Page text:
All Time Low's Newest Album Rolls Out Today

Baltimore County Foursome Says Making 'Nothing Personal' Required Tough Choices

July 07, 2009|By Sam Sessa | Sam Sessa,sam.sessa@baltsun.com

With songs like "A Party Song (The Walk of Shame)" and "Damned If I Do Ya (Damned If I Don't)," you'd think life for pop rockers All Time Low is all booze and groupies.

Though the four guys from Baltimore County have sold hundreds of thousands of albums and done their share of partying, they still had to make some tough choices for their new album.

They wanted to work with an A-list producer at a high-end studio, but there just wasn't enough money to make that happen.

So they did the next best thing: Hire five teams of well-known producers, and record a track or two with each one. They bounced back and forth from studio to studio, spending time in New York City, Malibu, Calif., and New Jersey - until they had collected enough tracks to release a full-length. The result, a buzz-worthy album called Nothing Personal, hits the shelves today.

"It's hard to get in with a big-name producer for a long period of time on an indie label budget," lead singer and guitarist Alex Gaskarth said.

"It's much easier to get a few of those producers to do a song here and there and just piece them together. It was just a big collaborative effort, and we got really lucky that it worked out."

The four guys in All Time Low came together several years ago, when they were all in high school. Instead of applying to college, they became full-time musicians and started touring relentlessly. Soon after, their hard work paid off: They signed to Hopeless Records in 2006 and released the EP Put Up or Shut Up, which went on to sell nearly 125,000 copies. Their second album, So Wrong, It's Right, almost cracked the 200,000 mark.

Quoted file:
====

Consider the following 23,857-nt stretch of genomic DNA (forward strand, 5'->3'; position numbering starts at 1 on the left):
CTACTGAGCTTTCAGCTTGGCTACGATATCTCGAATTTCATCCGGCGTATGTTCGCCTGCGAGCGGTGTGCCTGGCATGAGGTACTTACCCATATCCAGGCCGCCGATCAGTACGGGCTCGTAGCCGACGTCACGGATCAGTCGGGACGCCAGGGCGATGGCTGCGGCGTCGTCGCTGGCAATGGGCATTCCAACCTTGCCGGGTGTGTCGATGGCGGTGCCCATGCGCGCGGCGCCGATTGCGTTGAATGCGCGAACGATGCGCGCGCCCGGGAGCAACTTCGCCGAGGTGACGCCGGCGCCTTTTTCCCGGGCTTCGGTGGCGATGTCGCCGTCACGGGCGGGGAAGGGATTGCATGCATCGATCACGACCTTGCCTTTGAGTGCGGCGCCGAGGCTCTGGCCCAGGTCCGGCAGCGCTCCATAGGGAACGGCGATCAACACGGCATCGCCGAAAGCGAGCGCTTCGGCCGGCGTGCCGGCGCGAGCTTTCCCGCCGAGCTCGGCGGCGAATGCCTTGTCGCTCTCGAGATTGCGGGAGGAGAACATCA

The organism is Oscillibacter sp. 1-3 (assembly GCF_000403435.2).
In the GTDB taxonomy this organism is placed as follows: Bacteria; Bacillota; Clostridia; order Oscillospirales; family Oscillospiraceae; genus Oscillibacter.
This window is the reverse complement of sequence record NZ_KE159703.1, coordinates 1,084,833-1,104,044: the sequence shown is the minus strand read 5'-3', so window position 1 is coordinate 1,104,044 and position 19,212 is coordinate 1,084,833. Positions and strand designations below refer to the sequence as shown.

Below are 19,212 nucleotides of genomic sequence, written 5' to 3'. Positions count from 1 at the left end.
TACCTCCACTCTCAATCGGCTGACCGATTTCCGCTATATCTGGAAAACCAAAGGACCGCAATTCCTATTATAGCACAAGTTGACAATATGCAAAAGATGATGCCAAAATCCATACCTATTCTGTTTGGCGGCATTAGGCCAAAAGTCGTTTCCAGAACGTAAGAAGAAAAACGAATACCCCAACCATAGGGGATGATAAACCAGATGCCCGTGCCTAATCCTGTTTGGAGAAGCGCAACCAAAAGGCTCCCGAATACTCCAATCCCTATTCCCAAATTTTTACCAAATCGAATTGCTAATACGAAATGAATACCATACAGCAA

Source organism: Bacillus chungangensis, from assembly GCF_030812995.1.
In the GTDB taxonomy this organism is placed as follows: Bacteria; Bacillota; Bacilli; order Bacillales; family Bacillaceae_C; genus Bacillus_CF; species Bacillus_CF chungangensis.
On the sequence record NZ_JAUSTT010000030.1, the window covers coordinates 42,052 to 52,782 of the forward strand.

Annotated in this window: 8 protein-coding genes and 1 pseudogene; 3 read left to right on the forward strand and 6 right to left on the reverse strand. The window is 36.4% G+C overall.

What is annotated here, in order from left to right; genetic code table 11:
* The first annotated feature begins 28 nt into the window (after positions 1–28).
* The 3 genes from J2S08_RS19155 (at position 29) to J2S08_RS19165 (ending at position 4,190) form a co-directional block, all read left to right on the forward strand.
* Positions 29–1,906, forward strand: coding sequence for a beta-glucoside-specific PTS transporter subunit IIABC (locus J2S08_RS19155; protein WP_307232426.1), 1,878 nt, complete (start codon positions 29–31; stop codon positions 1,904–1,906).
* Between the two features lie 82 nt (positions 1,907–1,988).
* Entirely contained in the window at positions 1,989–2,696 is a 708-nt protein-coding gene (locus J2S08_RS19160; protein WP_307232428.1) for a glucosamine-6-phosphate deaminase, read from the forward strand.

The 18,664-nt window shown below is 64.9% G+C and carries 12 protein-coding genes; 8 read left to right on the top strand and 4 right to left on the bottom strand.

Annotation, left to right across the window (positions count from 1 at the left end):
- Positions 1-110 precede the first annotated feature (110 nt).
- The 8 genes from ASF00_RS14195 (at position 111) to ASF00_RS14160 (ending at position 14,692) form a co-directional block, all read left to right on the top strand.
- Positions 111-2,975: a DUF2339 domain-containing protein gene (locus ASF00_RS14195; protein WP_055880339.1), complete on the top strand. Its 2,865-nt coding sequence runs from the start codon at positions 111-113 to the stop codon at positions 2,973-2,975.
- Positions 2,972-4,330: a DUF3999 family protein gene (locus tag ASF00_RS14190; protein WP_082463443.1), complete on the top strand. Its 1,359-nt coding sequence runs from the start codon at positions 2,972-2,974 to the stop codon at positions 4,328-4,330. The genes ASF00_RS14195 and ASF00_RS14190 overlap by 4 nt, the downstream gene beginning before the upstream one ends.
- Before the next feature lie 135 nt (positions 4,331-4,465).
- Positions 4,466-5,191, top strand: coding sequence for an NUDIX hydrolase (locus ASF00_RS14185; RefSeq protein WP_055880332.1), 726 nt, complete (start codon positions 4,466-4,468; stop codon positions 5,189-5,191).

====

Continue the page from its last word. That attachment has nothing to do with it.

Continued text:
Gaskarth and the rest of the gang felt an enormous amount of stress to make So Wrong, It's Right better than Put Up or Shut Up. But Nothing Personal came much easier, he said.

"I didn't feel the pressure quite as much," Gaskarth said. "The expectation was there and so was the understanding that this record needed to top the last one. But the process of making this record was much less stressful, and it came together much more fluidly."

So far, they don't have much to stress about: "Weightless," the first single from Nothing Personal, has sold more than 60,000 copies.

When Nothing Personal was in its early stages, rumors spread of a track called "Alive," which featured Blink-182 bassist Mark Hoppus. But the band decided to shelve the track because it didn't fit in well with the rest of the album.

"It was written so early on, it was a different sound," Gaskarth said. "I think it would be one of those tracks that would come back - down the line."

From the start, All Time Low has built a grass-roots fan base through constant touring and social networking. They use Twitter and Facebook, and they blog and upload behind-the-scenes videos regularly. MTV has been a big supporter of the band for years. The music video request show TRL might be gone, but the network has still helped introduce All Time Low to new fans, Gaskarth said.

"TRL didn't make sense in this day and age," Gaskarth said. "[MTV] is coming up with new ways to get the music out there. Everybody over there loves music."

With a dedicated fan base, endless gigs and support from outlets like MTV, the only thing missing seems to be the chart-topping radio hit. But that doesn't worry Gaskarth. In a healthy career, radio should be the last piece of the puzzle, he said.

"Radio is fickle," he said. "If a band rushes straight to radio, they develop a fan base that only knows them for a couple songs. The band has no substance to stand on. When radio [play] disappears, generally the band disappears along with it."

Looking back, Gaskarth is glad he chose playing in a band over college.

"I still fully believe - we all do - that you get one shot at something like this," he said. "It's an opportunity that doesn't come along for many, many bands. We would have been foolish to let it pass by. So far, it's continued to be really successful for us."

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